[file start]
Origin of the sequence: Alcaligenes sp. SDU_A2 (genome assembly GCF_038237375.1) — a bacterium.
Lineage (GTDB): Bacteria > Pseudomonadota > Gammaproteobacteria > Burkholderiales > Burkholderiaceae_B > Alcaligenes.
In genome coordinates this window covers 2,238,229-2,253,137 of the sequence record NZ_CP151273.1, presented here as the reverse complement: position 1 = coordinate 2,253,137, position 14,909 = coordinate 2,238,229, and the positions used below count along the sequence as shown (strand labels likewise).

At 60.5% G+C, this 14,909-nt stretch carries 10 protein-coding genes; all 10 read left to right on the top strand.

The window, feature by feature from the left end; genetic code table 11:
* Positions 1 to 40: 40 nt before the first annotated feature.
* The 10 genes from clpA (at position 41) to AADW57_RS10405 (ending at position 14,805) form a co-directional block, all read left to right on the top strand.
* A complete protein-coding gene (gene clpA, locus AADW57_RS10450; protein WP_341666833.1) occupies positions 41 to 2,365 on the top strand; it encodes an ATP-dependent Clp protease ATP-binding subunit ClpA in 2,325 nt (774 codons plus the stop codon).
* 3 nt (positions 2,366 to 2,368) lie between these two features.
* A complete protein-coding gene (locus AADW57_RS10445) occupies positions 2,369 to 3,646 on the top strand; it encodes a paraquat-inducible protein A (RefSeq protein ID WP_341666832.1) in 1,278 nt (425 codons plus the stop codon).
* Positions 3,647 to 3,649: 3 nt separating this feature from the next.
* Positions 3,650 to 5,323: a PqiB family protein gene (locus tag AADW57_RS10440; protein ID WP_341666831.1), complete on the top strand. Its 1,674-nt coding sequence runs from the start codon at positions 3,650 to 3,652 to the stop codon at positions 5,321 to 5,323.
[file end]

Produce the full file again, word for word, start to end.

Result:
Origin of the sequence: Alcaligenes sp. SDU_A2 (genome assembly GCF_038237375.1) — a bacterium.
Lineage (GTDB): Bacteria > Pseudomonadota > Gammaproteobacteria > Burkholderiales > Burkholderiaceae_B > Alcaligenes.
In genome coordinates this window covers 2,238,229-2,253,137 of the sequence record NZ_CP151273.1, presented here as the reverse complement: position 1 = coordinate 2,253,137, position 14,909 = coordinate 2,238,229, and the positions used below count along the sequence as shown (strand labels likewise).

At 60.5% G+C, this 14,909-nt stretch carries 10 protein-coding genes; all 10 read left to right on the top strand.

The window, feature by feature from the left end; genetic code table 11:
* Positions 1 to 40: 40 nt before the first annotated feature.
* The 10 genes from clpA (at position 41) to AADW57_RS10405 (ending at position 14,805) form a co-directional block, all read left to right on the top strand.
* A complete protein-coding gene (gene clpA, locus AADW57_RS10450; protein WP_341666833.1) occupies positions 41 to 2,365 on the top strand; it encodes an ATP-dependent Clp protease ATP-binding subunit ClpA in 2,325 nt (774 codons plus the stop codon).
* 3 nt (positions 2,366 to 2,368) lie between these two features.
* A complete protein-coding gene (locus AADW57_RS10445) occupies positions 2,369 to 3,646 on the top strand; it encodes a paraquat-inducible protein A (RefSeq protein ID WP_341666832.1) in 1,278 nt (425 codons plus the stop codon).
* Positions 3,647 to 3,649: 3 nt separating this feature from the next.
* Positions 3,650 to 5,323: a PqiB family protein gene (locus tag AADW57_RS10440; protein ID WP_341666831.1), complete on the top strand. Its 1,674-nt coding sequence runs from the start codon at positions 3,650 to 3,652 to the stop codon at positions 5,321 to 5,323.